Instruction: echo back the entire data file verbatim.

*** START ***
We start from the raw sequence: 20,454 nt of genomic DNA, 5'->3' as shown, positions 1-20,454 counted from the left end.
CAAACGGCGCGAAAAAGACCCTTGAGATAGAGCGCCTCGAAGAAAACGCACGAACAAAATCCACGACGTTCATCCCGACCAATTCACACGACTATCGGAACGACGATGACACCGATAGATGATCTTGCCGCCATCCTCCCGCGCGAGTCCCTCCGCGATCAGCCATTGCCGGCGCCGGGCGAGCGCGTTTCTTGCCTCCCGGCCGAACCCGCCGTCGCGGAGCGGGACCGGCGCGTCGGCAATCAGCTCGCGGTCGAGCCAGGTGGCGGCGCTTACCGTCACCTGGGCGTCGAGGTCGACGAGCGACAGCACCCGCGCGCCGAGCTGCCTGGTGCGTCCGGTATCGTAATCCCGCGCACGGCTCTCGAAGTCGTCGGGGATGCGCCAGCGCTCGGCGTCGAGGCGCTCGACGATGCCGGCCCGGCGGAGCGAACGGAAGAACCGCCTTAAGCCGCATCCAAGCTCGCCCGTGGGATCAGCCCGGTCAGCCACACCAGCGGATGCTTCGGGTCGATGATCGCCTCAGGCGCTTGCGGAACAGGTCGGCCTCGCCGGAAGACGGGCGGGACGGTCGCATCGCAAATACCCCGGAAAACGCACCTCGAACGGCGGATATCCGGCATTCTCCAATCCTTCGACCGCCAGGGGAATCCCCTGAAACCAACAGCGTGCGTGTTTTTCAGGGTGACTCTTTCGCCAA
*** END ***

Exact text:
We start from the raw sequence: 20,454 nt of genomic DNA, 5'->3' as shown, positions 1-20,454 counted from the left end.
CAAACGGCGCGAAAAAGACCCTTGAGATAGAGCGCCTCGAAGAAAACGCACGAACAAAATCCACGACGTTCATCCCGACCAATTCACACGACTATCGGAACGACGATGACACCGATAGATGATCTTGCCGCCATCCTCCCGCGCGAGTCCCTCCGCGATCAGCCATTGCCGGCGCCGGGCGAGCGCGTTTCTTGCCTCCCGGCCGAACCCGCCGTCGCGGAGCGGGACCGGCGCGTCGGCAATCAGCTCGCGGTCGAGCCAGGTGGCGGCGCTTACCGTCACCTGGGCGTCGAGGTCGACGAGCGACAGCACCCGCGCGCCGAGCTGCCTGGTGCGTCCGGTATCGTAATCCCGCGCACGGCTCTCGAAGTCGTCGGGGATGCGCCAGCGCTCGGCGTCGAGGCGCTCGACGATGCCGGCCCGGCGGAGCGAACGGAAGAACCGCCTTAAGCCGCATCCAAGCTCGCCCGTGGGATCAGCCCGGTCAGCCACACCAGCGGATGCTTCGGGTCGATGATCGCCTCAGGCGCTTGCGGAACAGGTCGGCCTCGCCGGAAGACGGGCGGGACGGTCGCATCGCAAATACCCCGGAAAACGCACCTCGAACGGCGGATATCCGGCATTCTCCAATCCTTCGACCGCCAGGGGAATCCCCTGAAACCAACAGCGTGCGTGTTTTTCAGGGTGACTCTTTCGCCAA